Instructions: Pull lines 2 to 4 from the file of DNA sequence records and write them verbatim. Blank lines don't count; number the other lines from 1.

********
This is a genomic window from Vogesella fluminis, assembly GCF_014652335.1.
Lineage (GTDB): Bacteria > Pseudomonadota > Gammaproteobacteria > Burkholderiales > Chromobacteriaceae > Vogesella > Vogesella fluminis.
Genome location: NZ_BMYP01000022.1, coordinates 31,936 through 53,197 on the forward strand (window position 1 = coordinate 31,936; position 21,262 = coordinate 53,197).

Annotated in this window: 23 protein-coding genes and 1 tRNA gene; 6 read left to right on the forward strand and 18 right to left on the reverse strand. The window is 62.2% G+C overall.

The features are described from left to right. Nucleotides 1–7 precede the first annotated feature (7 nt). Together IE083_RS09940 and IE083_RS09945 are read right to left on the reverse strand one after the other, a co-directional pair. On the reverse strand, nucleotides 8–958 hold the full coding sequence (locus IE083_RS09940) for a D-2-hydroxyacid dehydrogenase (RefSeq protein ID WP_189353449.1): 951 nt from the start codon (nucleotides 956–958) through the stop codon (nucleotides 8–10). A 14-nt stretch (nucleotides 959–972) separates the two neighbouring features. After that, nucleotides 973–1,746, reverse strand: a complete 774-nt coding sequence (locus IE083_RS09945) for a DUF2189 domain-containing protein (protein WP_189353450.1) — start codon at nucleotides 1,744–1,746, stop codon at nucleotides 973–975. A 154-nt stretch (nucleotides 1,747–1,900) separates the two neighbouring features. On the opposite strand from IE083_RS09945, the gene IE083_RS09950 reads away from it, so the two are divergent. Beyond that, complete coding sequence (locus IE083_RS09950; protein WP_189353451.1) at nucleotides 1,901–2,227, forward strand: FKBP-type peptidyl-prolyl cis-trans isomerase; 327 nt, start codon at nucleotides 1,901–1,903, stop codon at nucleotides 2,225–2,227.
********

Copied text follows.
Lineage (GTDB): Bacteria > Pseudomonadota > Gammaproteobacteria > Burkholderiales > Chromobacteriaceae > Vogesella > Vogesella fluminis.
Genome location: NZ_BMYP01000022.1, coordinates 31,936 through 53,197 on the forward strand (window position 1 = coordinate 31,936; position 21,262 = coordinate 53,197).

Annotated in this window: 23 protein-coding genes and 1 tRNA gene; 6 read left to right on the forward strand and 18 right to left on the reverse strand. The window is 62.2% G+C overall.